President’s Blog – The Way > Posts > 2013年2月25日


February 25


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2009年9月9日,美國總統奧巴馬在國會發表施政報告演說,反對黨共和黨南卡羅萊那州眾議員 Joe Wilson 在奧巴馬的演講過程中高叫道:「你說謊!」結果眾議院通過決案對他的粗魯行為表示不滿,部分共和黨眾議員事後也表示不能接受這樣的行為,顯示出民主與文明在美國的成熟。


英國哲學家伯特蘭.羅素(Betrand Russell)曾經說過,文明的條件之一是「實證論說的習慣……社會文明要求尊重法律、人與人之間的平等、不為達到某一目的永久地傷害他人……。」換句話說,尊重別人喜好、權利和自由,是民主的基本原則之一。民主政治的正常運行透過協商、談判、妥協來處理利益上的分歧,如果沒有理性的包容,民主就淪為獨裁的一種包裝。




Democracy and civility

On 9 September, 2009, as Barack Obama, American President, was delivering a State of the Union Address to congress, Joe Wilson, a Republican representative from South Carolina, yelled, "You lie!", which led to the passage of a resolution disapproving such rude behavior. Afterwards, some Republicans also expressed their dissatisfaction with such boorish behaviour. This affair demonstrates the matured view towards democracy and civility in the US.

"I disapprove of what you say, but I will defend to the death your right to say it." Such is the essence of democracy, and the least that a civilised society should adhere to. An argument has to be won by the strength of reason. It is unacceptable under any circumstances to fabricate data or resort to violent language, behaviour and attitude. "There is no constancy in the human heart except that which is formed by habit. There is no code of behaviour in society except that which results from education." It is hoped that our public figures will pay attention to their words and behaviour, and refrain from poisoning our next generation with their hurtful words and belligerent actions.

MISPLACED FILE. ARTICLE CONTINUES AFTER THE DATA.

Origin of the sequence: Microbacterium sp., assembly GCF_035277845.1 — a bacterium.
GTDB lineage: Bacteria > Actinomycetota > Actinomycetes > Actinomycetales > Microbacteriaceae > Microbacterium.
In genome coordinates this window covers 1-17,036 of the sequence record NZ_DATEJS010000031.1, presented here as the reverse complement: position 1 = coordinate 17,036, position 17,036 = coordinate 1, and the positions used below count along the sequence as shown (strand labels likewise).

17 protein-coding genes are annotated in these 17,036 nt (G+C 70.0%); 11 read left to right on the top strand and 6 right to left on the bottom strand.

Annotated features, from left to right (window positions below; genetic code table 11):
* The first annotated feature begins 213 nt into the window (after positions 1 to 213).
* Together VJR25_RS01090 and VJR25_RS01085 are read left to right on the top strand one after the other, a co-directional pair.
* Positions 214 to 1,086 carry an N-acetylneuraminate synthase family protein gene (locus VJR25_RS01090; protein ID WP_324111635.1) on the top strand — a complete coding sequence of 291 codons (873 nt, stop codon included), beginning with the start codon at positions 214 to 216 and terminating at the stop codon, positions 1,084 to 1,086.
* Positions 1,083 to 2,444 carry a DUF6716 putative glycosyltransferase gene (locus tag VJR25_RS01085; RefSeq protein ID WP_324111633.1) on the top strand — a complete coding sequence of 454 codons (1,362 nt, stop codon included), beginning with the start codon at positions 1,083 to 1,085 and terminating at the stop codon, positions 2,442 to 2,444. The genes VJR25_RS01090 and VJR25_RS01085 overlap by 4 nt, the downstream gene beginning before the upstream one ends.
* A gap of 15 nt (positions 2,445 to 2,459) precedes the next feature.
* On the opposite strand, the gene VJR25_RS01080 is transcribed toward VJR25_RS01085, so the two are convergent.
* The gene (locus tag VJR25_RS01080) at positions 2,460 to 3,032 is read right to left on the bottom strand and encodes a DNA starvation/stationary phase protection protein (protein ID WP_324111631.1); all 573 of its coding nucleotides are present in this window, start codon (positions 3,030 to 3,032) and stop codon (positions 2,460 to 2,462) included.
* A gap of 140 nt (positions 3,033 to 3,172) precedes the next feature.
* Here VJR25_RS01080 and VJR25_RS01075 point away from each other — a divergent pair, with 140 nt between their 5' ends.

The English philosopher Bertrand Russell upholds the habit of employing reasoning as a precondition of a civilised society, where there is a respect for law and equality among all, and where no one inflicts permanent injury on others for his own ends. In other words, respect for the preferences, rights and freedom of other people is one of the fundamental principles of democracy. Democracy is properly conducted through negotiations, consultations and compromises to resolve divergence of interest. Without rational tolerance, democracy would merely be window-dressing for dictatorship.

In contrast to what one expects from a democracy, there are still people in our society and university who are inclined to use dirty and rude language. Worse still, increasingly, they seem to go for their interests without any scruples.

Should customs and social mores be left to develop on their own? Our universities have the responsibility to bring about a better society. To behaviour that is less than civilised, we should say "NO!"

February 25, 2013



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